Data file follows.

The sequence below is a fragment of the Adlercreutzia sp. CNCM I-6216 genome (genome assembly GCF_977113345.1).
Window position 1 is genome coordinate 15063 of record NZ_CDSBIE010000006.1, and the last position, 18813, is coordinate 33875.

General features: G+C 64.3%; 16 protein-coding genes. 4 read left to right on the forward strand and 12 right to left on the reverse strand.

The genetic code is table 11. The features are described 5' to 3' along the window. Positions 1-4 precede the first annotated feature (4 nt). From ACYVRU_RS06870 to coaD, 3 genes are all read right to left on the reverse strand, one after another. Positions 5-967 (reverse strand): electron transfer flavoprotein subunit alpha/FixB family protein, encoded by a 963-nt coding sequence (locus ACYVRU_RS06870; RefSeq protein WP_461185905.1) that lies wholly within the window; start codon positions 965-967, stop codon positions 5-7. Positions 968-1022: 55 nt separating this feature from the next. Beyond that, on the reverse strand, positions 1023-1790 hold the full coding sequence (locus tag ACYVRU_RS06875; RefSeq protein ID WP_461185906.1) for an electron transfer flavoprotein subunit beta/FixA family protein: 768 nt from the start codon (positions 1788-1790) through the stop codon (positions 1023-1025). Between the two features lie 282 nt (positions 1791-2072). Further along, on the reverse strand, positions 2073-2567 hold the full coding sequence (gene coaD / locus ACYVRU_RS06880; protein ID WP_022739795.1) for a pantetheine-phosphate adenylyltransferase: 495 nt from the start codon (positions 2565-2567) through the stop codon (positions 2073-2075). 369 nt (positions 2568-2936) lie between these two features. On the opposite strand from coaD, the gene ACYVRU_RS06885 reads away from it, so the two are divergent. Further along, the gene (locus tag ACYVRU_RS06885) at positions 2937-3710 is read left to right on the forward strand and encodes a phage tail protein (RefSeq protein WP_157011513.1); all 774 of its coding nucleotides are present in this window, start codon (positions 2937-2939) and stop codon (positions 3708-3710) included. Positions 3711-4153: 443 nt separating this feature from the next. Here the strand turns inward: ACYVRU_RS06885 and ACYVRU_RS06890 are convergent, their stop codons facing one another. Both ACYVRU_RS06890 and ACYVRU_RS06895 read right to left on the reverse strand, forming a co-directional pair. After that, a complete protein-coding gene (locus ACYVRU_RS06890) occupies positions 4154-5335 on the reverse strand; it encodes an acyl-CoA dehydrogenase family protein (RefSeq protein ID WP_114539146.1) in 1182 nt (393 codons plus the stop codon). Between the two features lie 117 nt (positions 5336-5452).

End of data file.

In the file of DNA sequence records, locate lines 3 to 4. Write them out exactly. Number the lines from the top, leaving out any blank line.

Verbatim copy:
General features: G+C 64.3%; 16 protein-coding genes. 4 read left to right on the forward strand and 12 right to left on the reverse strand.

The genetic code is table 11. The features are described 5' to 3' along the window. Positions 1-4 precede the first annotated feature (4 nt). From ACYVRU_RS06870 to coaD, 3 genes are all read right to left on the reverse strand, one after another. Positions 5-967 (reverse strand): electron transfer flavoprotein subunit alpha/FixB family protein, encoded by a 963-nt coding sequence (locus ACYVRU_RS06870; RefSeq protein WP_461185905.1) that lies wholly within the window; start codon positions 965-967, stop codon positions 5-7. Positions 968-1022: 55 nt separating this feature from the next. Beyond that, on the reverse strand, positions 1023-1790 hold the full coding sequence (locus tag ACYVRU_RS06875; RefSeq protein ID WP_461185906.1) for an electron transfer flavoprotein subunit beta/FixA family protein: 768 nt from the start codon (positions 1788-1790) through the stop codon (positions 1023-1025). Between the two features lie 282 nt (positions 1791-2072). Further along, on the reverse strand, positions 2073-2567 hold the full coding sequence (gene coaD / locus ACYVRU_RS06880; protein ID WP_022739795.1) for a pantetheine-phosphate adenylyltransferase: 495 nt from the start codon (positions 2565-2567) through the stop codon (positions 2073-2075). 369 nt (positions 2568-2936) lie between these two features. On the opposite strand from coaD, the gene ACYVRU_RS06885 reads away from it, so the two are divergent. Further along, the gene (locus tag ACYVRU_RS06885) at positions 2937-3710 is read left to right on the forward strand and encodes a phage tail protein (RefSeq protein WP_157011513.1); all 774 of its coding nucleotides are present in this window, start codon (positions 2937-2939) and stop codon (positions 3708-3710) included. Positions 3711-4153: 443 nt separating this feature from the next. Here the strand turns inward: ACYVRU_RS06885 and ACYVRU_RS06890 are convergent, their stop codons facing one another. Both ACYVRU_RS06890 and ACYVRU_RS06895 read right to left on the reverse strand, forming a co-directional pair. After that, a complete protein-coding gene (locus ACYVRU_RS06890) occupies positions 4154-5335 on the reverse strand; it encodes an acyl-CoA dehydrogenase family protein (RefSeq protein ID WP_114539146.1) in 1182 nt (393 codons plus the stop codon). Between the two features lie 117 nt (positions 5336-5452).